Discover How Much it Costs to Remove Asbestos From Your Home in 2022

Update 2022: Due to the well-documented inflation and price rises in the construction and home improvement industries, we’ve updated this asbestos removal price guide which is based on feedback from 9 companies we contacted in April 2022.

Did you know that in the UK, some types of asbestos can be legally removed by individuals and businesses that do not have an asbestos removal licence?

Yes, and that fact raised my eyebrow too.

It’s true and unsurprisingly, this confuses many, including tradespeople.

The end result is some DIYers or untrained tradespeople will risk their health by handling this material in an unsafe manner.

The page you are reading is all about asbestos removal in the UK. The team here at Job Prices want to provide you with all the facts, rules, regulations and even a detailed price guide for removing this nasty material from your property.

We want this guide to be the “go-to” resource for anyone that needs information about asbestos removal and pricing.

That’s a tall order, but we think you’ll find this resource very insightful.

In a hurry?

We contacted 9 asbestos removal firms in the UK and asked them how much it costs to remove asbestos.

The prices shown below are an average of the figures given to us but bear in mind we sourced prices from firms up and down the country and prices in the south are typically more than those in the north.

Asbestos survey and sampling cost for a domestic project£200 (1-bed home) - £800 (larger 4-bed home)
Asbestos sampling kits (buy online and post a sample to a lab, get results online)£50
Remove and dispose of asbestos roof panels from a single garage£850
Remove and dispose of asbestos roof panels from a double garage£1500
Remove and dispose of AIB asbestos soffit boards (excludes scaffold)£50 - £70 per linear metre
Artex ceiling removal and disposal£150 - £200 per square metre depending on amount
Remove and dispose of asbestos guttering (excludes scaffold, if needed)£25 - £45 per linear metre
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Our Asbestos Removal Guide

According to the Health and Safety Executive, there are three types of removal work:

Non-licensed and Non-notifiable – This is work with certain types of asbestos where very few fibres will be released and while the work must meet health and safety requirements, it can be carried out by unlicensed persons who adhere to strict regulations and have completed specific training.

Non-licensed but Notifiable – This work is again with specific types of asbestos but is where harmful fibres may be released by, for example; breaking cement/asbestos sheets into smaller pieces. This work should be notified to the relevant authorities (more about that later).

Fully Licensed Work – All medium and high-risk asbestos work must be carried out by fully licensed asbestos firms. This includes almost all work indoors or in poorly ventilated areas.

Note: While some work can be completed by those without a license, this doesn’t mean the work is unsafe. In fact, the UK has one of the strictest asbestos regulations in the world, for both licensed and unlicensed persons and companies.

So even if you think the type of material you have in your home is “low risk”, do yourself a favour and don’t try to remove it yourself.

Without adequate training and knowledge of the removal process, you’ll be putting yourself and your family at risk.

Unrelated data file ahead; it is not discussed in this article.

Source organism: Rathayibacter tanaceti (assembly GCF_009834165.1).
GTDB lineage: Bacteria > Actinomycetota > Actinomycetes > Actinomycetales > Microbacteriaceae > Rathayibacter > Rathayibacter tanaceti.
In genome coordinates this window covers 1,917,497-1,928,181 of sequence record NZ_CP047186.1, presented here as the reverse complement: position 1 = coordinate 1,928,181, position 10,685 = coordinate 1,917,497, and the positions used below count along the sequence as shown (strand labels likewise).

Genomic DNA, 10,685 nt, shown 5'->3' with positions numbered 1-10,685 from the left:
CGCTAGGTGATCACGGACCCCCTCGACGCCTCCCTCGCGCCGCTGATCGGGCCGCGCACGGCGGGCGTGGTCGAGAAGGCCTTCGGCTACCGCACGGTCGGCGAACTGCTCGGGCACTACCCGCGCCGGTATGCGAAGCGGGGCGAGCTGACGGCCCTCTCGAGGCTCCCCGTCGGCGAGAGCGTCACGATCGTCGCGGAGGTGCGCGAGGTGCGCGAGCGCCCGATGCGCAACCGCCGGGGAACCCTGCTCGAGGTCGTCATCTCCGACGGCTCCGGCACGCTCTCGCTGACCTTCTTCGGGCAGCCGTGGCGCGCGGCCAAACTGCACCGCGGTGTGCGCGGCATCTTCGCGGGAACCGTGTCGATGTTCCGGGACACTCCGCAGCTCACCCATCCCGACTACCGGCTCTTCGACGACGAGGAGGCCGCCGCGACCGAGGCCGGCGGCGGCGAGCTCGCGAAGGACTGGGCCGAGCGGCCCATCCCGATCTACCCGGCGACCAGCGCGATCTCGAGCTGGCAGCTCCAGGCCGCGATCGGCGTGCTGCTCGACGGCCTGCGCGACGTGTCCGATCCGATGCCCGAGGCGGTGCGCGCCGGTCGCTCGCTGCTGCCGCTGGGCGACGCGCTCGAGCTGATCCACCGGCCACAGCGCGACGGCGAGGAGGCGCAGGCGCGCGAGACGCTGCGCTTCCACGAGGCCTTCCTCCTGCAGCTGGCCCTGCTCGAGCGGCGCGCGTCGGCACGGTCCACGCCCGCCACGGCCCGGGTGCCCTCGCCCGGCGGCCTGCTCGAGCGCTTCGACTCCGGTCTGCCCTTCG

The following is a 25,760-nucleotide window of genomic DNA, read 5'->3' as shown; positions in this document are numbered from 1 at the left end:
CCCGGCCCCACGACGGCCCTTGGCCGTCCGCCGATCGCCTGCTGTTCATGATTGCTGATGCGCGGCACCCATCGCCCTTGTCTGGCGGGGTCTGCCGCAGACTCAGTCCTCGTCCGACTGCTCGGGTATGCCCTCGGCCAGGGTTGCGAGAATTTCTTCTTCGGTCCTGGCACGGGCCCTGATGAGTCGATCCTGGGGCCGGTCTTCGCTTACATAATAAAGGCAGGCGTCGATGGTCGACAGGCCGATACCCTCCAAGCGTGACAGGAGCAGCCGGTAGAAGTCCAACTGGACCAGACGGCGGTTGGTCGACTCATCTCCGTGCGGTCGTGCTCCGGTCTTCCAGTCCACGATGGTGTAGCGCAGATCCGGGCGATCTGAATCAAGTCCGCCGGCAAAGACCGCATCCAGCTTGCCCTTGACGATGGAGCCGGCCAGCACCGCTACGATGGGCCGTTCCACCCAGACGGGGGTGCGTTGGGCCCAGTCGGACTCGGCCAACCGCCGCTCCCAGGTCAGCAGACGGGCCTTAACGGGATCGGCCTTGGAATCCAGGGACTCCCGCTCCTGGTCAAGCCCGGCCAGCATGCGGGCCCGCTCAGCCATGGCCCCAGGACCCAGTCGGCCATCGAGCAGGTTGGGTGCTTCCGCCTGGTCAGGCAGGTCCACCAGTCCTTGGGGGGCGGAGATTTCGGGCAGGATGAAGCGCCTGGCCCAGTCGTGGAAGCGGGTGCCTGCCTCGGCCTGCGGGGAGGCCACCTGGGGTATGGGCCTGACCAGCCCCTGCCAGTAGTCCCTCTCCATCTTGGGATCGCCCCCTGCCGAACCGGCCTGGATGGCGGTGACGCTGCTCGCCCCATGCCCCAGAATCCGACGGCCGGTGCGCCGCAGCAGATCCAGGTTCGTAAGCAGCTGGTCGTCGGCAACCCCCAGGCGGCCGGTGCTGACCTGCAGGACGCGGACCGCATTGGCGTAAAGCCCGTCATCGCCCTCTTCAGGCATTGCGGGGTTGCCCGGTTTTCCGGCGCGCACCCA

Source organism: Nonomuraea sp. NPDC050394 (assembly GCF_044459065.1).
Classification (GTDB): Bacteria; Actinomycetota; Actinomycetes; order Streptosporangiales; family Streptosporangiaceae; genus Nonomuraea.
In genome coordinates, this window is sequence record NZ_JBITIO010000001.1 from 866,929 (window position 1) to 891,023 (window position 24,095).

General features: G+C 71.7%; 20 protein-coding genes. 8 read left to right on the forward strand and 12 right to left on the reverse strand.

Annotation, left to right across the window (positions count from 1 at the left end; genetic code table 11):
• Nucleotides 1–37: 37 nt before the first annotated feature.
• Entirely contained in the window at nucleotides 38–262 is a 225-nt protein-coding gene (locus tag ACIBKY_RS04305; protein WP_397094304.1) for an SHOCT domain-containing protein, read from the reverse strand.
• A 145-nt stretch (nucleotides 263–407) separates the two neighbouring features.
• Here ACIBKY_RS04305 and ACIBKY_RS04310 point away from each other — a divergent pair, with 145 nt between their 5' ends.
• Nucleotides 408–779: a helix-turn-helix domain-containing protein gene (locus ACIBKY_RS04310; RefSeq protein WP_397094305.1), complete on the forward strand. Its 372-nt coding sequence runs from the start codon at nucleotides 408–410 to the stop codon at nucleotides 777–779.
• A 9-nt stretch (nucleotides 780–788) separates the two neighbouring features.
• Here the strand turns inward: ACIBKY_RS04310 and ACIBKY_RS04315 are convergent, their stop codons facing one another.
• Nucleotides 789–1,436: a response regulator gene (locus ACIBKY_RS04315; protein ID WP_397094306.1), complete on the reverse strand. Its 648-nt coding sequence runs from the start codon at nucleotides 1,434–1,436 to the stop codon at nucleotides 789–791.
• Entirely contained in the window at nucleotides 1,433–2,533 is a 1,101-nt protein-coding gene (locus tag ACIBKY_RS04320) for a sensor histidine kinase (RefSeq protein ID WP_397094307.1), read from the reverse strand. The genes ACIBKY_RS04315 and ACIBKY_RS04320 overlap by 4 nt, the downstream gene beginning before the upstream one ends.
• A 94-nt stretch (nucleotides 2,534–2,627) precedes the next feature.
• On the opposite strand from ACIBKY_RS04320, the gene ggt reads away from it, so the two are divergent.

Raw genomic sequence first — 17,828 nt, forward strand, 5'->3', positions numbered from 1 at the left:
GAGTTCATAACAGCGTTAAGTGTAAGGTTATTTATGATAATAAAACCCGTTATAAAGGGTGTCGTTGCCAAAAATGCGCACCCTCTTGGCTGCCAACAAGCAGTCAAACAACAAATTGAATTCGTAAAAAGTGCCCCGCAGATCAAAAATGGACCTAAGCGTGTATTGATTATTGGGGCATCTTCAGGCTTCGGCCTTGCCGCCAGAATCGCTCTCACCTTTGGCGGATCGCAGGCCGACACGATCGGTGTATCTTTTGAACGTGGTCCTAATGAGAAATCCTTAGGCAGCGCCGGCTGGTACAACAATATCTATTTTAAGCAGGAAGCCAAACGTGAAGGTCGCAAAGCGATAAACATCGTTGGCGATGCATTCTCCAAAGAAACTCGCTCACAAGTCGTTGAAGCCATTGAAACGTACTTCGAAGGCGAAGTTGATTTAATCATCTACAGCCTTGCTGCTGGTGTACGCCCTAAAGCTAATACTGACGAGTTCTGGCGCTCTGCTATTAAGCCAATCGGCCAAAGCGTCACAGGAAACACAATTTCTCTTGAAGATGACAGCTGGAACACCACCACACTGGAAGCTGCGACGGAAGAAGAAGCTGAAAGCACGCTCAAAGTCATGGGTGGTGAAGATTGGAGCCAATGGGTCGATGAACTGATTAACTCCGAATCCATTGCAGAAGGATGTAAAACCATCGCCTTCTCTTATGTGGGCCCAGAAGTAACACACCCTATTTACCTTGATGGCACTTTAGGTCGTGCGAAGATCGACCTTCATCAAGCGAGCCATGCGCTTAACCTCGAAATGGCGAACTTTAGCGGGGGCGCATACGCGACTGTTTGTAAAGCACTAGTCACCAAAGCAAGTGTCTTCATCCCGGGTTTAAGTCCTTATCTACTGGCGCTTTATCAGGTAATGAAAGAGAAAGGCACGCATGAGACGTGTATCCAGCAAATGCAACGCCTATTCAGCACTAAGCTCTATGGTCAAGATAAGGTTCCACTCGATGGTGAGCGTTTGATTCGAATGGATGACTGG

What You Can Expect From This Page

The content on this page is 100% unbiased.

We will provide you with some example prices that we received from an asbestos removal firm and we’ll share knowledge with you about what is and what isn’t licensable work.

We will also provide links to reliable sources such the Health and Safety Executive so you can double-check what we claim is based on fact and not rumour.

Recent Surveys

A recent survey by the Health and Safety Executive in the UK revealed that on average, tradespeople come into contact with asbestos around 100 times per year.

A separate survey by BBC London revealed that 94% of hospitals in the capital contain asbestos. They also discovered that between 2011 and 2017 over one thousand people died from historic asbestos exposure, including seven nurses and doctors.

Despite asbestos being completely banned in 1999, there are still millions of homes riddled with this material.

Each year over 2500 people die in the UK from asbestos-related diseases including Mesothelioma and other cancers.

Unfortunately, most of these cancers are discovered at the advanced stage of growth and treatment is often limited to palliative care rather than a cure.

According to the NHS (National Health Service), approximately 50% of those diagnosed with Mesothelioma will live at least one year after diagnosis.

Only 10% of patients are expected to live five years after diagnosis.

The Silent Killer

Asbestos is often referred to as the silent killer because it can take several decades from initial exposure until severe life-changing symptoms first appear.

Early symptoms are also very similar to less dangerous conditions, so early diagnosis is rare.

How Likely Am I to Find Asbestos in My Homes?

For older houses – very likely.

A report from the Guardian Newspaper in 2011 revealed that 50% of domestic properties have had asbestos-containing products in them at some point.

During the late 1970s, certain types of asbestos were banned from being used in the UK.

From the 1980s and through to the 1990s more and more regulations were enforced regarding asbestos, its installation, maintenance and removal.

Finally, in 1999 all asbestos products were banned but we still have a legacy of decades of asbestos installations to contend with.

This will be a threat to the lives of tradespeople for generations to come.

Here are the most common places to find asbestos in homes constructed prior to 1999.

This list is not exhaustive.

  • insulation around boiler housing and nearby cupboards
  • ceilings
  • floor tiles
  • wall panels (often near cookers, boilers and chimneys)
  • insulation and pipe lagging
  • soffit boards
  • gutters and pipework
  • garage roofs sheets (corrugated)